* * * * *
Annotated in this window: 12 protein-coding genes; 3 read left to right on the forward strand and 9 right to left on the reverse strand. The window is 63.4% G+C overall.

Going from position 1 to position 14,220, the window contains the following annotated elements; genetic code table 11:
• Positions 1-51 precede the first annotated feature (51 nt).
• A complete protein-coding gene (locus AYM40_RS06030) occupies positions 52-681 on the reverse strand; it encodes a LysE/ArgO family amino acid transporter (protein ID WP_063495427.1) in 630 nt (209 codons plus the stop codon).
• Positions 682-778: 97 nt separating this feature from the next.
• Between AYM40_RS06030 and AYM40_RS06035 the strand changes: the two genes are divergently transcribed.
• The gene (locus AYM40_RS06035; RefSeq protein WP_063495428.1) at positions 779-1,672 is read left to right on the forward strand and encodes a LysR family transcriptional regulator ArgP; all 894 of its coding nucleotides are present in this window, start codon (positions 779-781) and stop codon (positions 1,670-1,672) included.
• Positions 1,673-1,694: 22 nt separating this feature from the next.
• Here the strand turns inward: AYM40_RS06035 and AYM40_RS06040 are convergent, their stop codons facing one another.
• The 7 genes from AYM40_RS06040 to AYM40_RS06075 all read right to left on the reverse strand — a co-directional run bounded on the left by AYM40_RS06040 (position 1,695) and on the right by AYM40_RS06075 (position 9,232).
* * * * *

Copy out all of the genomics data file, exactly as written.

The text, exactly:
Annotated in this window: 12 protein-coding genes; 3 read left to right on the forward strand and 9 right to left on the reverse strand. The window is 63.4% G+C overall.

Going from position 1 to position 14,220, the window contains the following annotated elements; genetic code table 11:
• Positions 1-51 precede the first annotated feature (51 nt).
• A complete protein-coding gene (locus AYM40_RS06030) occupies positions 52-681 on the reverse strand; it encodes a LysE/ArgO family amino acid transporter (protein ID WP_063495427.1) in 630 nt (209 codons plus the stop codon).
• Positions 682-778: 97 nt separating this feature from the next.
• Between AYM40_RS06030 and AYM40_RS06035 the strand changes: the two genes are divergently transcribed.
• The gene (locus AYM40_RS06035; RefSeq protein WP_063495428.1) at positions 779-1,672 is read left to right on the forward strand and encodes a LysR family transcriptional regulator ArgP; all 894 of its coding nucleotides are present in this window, start codon (positions 779-781) and stop codon (positions 1,670-1,672) included.
• Positions 1,673-1,694: 22 nt separating this feature from the next.
• Here the strand turns inward: AYM40_RS06035 and AYM40_RS06040 are convergent, their stop codons facing one another.
• The 7 genes from AYM40_RS06040 to AYM40_RS06075 all read right to left on the reverse strand — a co-directional run bounded on the left by AYM40_RS06040 (position 1,695) and on the right by AYM40_RS06075 (position 9,232).